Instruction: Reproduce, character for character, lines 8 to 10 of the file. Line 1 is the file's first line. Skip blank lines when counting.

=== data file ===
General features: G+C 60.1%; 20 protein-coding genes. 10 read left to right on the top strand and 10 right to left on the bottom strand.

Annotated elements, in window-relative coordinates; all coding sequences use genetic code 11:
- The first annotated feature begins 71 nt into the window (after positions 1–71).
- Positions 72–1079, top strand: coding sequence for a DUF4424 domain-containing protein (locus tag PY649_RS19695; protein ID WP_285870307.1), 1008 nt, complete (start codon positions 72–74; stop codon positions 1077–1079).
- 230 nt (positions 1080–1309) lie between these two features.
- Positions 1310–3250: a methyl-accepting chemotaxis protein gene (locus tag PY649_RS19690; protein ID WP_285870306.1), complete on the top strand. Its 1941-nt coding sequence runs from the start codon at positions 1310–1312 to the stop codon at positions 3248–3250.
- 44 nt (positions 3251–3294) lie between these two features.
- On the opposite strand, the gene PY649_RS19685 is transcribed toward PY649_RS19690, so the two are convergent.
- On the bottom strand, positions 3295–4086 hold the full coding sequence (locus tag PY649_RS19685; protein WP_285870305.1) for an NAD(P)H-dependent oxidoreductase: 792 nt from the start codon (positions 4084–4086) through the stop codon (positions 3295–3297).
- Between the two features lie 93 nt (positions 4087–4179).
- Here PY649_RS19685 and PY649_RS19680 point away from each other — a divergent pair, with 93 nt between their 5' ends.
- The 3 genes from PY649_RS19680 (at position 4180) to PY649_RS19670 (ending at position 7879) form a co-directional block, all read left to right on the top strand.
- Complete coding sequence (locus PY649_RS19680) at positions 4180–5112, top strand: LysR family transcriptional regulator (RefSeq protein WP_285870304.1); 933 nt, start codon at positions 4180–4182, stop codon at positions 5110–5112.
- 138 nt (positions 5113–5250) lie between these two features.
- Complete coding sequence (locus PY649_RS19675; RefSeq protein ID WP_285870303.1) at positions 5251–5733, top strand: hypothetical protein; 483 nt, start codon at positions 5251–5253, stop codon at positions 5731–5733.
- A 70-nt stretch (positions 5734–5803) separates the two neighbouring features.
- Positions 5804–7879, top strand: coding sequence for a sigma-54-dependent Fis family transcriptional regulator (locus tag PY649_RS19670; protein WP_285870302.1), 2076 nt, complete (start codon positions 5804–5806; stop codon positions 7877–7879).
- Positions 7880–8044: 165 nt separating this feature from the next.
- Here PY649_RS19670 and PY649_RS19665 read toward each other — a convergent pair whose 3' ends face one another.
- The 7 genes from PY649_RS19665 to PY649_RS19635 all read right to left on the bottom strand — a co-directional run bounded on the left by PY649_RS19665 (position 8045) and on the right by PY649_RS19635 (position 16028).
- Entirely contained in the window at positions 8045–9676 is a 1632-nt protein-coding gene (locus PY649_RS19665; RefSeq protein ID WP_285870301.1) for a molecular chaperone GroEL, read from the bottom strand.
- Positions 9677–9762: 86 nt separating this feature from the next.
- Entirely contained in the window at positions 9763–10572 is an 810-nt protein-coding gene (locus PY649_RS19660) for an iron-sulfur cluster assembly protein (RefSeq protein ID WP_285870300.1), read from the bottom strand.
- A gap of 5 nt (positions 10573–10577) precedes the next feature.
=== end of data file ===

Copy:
- On the opposite strand, the gene PY649_RS19685 is transcribed toward PY649_RS19690, so the two are convergent.
- On the bottom strand, positions 3295–4086 hold the full coding sequence (locus tag PY649_RS19685; protein WP_285870305.1) for an NAD(P)H-dependent oxidoreductase: 792 nt from the start codon (positions 4084–4086) through the stop codon (positions 3295–3297).
- Between the two features lie 93 nt (positions 4087–4179).